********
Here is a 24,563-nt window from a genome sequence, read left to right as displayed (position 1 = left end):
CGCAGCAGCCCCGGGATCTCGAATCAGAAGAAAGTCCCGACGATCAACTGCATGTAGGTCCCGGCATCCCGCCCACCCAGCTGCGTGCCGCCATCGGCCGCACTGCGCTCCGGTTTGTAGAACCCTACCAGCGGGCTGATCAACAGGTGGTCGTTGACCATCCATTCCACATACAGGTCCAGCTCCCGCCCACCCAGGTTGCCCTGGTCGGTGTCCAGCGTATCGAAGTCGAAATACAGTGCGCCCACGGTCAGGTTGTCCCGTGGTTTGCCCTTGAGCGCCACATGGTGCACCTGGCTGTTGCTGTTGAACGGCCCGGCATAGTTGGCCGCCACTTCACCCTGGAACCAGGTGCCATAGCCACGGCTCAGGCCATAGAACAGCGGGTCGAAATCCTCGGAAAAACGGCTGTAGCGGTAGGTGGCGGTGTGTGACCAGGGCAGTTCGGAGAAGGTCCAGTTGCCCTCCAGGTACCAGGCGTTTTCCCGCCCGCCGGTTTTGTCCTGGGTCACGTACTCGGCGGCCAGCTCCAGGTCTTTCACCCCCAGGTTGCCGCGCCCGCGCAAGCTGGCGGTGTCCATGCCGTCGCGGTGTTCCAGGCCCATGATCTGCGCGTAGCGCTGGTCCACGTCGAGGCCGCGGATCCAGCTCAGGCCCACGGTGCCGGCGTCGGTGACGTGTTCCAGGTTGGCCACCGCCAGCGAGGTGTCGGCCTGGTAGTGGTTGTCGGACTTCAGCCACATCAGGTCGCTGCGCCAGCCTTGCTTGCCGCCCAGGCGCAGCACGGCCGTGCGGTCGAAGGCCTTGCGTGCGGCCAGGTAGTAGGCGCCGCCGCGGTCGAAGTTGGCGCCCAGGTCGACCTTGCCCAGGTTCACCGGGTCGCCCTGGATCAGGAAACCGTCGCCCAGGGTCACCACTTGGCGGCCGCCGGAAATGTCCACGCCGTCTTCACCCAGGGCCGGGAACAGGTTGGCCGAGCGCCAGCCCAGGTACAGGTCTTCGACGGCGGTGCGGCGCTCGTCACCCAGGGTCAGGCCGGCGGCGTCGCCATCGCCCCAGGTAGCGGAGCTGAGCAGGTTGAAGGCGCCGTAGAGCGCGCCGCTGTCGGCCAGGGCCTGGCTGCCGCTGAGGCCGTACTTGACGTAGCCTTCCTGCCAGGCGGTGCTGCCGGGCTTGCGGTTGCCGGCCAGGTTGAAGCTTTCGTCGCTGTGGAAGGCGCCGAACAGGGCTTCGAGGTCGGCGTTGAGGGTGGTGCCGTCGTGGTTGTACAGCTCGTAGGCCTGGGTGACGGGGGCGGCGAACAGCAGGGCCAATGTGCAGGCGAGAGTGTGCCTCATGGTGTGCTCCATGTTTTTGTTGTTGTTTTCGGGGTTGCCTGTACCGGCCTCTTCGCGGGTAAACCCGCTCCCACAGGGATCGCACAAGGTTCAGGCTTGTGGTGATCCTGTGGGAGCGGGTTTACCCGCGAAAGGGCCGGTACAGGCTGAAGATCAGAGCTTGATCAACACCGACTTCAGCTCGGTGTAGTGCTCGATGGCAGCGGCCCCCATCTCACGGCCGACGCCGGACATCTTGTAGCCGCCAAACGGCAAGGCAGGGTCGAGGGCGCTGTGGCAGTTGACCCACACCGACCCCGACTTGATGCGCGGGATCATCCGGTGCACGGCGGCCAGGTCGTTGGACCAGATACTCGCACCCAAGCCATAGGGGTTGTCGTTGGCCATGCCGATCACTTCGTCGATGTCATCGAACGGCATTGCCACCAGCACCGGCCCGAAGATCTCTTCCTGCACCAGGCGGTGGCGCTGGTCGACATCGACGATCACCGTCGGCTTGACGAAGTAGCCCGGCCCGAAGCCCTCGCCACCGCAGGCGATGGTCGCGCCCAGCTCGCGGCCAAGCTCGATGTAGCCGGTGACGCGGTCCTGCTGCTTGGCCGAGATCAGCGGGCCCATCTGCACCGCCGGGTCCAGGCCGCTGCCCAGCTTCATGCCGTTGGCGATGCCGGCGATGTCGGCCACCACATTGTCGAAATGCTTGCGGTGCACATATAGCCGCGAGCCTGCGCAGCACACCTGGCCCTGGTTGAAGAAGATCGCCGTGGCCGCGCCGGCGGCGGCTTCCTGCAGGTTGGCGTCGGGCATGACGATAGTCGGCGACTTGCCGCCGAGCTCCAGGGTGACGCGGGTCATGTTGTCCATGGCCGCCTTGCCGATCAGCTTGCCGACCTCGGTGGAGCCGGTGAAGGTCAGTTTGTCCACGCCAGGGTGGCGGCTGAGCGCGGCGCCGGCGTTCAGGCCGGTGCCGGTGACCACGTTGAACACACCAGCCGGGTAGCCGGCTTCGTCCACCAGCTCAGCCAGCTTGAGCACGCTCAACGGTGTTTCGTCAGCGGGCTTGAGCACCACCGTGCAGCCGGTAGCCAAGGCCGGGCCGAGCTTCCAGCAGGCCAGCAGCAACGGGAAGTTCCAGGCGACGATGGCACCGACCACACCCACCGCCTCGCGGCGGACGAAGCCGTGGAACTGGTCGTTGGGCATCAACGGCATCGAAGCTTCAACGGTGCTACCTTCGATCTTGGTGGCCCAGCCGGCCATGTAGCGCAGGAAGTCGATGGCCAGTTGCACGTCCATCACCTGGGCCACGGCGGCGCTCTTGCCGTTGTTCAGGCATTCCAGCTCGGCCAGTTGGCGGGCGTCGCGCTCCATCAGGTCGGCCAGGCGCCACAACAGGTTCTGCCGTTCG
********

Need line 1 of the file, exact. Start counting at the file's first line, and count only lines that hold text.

Here is a 24,563-nt window from a genome sequence, read left to right as displayed (position 1 = left end):